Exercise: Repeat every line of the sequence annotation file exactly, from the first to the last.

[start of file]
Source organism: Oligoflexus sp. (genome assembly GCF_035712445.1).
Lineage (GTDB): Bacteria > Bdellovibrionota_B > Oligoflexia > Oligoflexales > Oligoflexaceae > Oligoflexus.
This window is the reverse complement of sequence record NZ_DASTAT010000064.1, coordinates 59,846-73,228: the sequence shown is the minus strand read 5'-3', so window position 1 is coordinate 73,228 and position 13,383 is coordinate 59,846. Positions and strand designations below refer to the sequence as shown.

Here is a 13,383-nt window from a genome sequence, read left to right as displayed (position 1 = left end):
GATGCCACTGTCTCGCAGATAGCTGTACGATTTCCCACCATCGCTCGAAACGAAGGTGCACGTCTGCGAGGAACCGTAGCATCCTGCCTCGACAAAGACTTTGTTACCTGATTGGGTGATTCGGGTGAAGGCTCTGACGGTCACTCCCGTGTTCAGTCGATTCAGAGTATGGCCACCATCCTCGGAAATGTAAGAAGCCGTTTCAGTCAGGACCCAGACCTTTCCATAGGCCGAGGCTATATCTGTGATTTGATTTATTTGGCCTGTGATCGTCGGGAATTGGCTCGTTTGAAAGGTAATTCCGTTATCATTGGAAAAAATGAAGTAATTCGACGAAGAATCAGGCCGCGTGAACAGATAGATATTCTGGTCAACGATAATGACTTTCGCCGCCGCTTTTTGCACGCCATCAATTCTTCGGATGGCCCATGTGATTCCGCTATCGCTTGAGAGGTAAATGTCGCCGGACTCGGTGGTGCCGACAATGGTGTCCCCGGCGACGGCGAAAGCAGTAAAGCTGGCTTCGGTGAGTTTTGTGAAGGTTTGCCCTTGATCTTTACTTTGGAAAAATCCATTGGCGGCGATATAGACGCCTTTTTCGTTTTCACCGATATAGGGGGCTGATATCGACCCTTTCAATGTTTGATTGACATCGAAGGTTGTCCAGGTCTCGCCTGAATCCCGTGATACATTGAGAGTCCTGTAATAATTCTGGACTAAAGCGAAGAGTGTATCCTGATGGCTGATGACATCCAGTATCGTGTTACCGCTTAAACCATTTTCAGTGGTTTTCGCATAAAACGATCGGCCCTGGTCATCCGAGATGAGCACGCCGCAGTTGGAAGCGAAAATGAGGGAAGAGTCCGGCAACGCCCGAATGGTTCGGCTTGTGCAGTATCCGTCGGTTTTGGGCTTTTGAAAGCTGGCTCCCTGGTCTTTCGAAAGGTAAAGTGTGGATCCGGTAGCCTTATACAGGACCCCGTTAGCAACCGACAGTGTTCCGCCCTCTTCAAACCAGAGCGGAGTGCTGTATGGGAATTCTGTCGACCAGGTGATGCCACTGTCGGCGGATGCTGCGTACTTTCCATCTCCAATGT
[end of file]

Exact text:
Source organism: Oligoflexus sp. (genome assembly GCF_035712445.1).
Lineage (GTDB): Bacteria > Bdellovibrionota_B > Oligoflexia > Oligoflexales > Oligoflexaceae > Oligoflexus.
This window is the reverse complement of sequence record NZ_DASTAT010000064.1, coordinates 59,846-73,228: the sequence shown is the minus strand read 5'-3', so window position 1 is coordinate 73,228 and position 13,383 is coordinate 59,846. Positions and strand designations below refer to the sequence as shown.

Here is a 13,383-nt window from a genome sequence, read left to right as displayed (position 1 = left end):
GATGCCACTGTCTCGCAGATAGCTGTACGATTTCCCACCATCGCTCGAAACGAAGGTGCACGTCTGCGAGGAACCGTAGCATCCTGCCTCGACAAAGACTTTGTTACCTGATTGGGTGATTCGGGTGAAGGCTCTGACGGTCACTCCCGTGTTCAGTCGATTCAGAGTATGGCCACCATCCTCGGAAATGTAAGAAGCCGTTTCAGTCAGGACCCAGACCTTTCCATAGGCCGAGGCTATATCTGTGATTTGATTTATTTGGCCTGTGATCGTCGGGAATTGGCTCGTTTGAAAGGTAATTCCGTTATCATTGGAAAAAATGAAGTAATTCGACGAAGAATCAGGCCGCGTGAACAGATAGATATTCTGGTCAACGATAATGACTTTCGCCGCCGCTTTTTGCACGCCATCAATTCTTCGGATGGCCCATGTGATTCCGCTATCGCTTGAGAGGTAAATGTCGCCGGACTCGGTGGTGCCGACAATGGTGTCCCCGGCGACGGCGAAAGCAGTAAAGCTGGCTTCGGTGAGTTTTGTGAAGGTTTGCCCTTGATCTTTACTTTGGAAAAATCCATTGGCGGCGATATAGACGCCTTTTTCGTTTTCACCGATATAGGGGGCTGATATCGACCCTTTCAATGTTTGATTGACATCGAAGGTTGTCCAGGTCTCGCCTGAATCCCGTGATACATTGAGAGTCCTGTAATAATTCTGGACTAAAGCGAAGAGTGTATCCTGATGGCTGATGACATCCAGTATCGTGTTACCGCTTAAACCATTTTCAGTGGTTTTCGCATAAAACGATCGGCCCTGGTCATCCGAGATGAGCACGCCGCAGTTGGAAGCGAAAATGAGGGAAGAGTCCGGCAACGCCCGAATGGTTCGGCTTGTGCAGTATCCGTCGGTTTTGGGCTTTTGAAAGCTGGCTCCCTGGTCTTTCGAAAGGTAAAGTGTGGATCCGGTAGCCTTATACAGGACCCCGTTAGCAACCGACAGTGTTCCGCCCTCTTCAAACCAGAGCGGAGTGCTGTATGGGAATTCTGTCGACCAGGTGATGCCACTGTCGGCGGATGCTGCGTACTTTCCATCTCCAATGT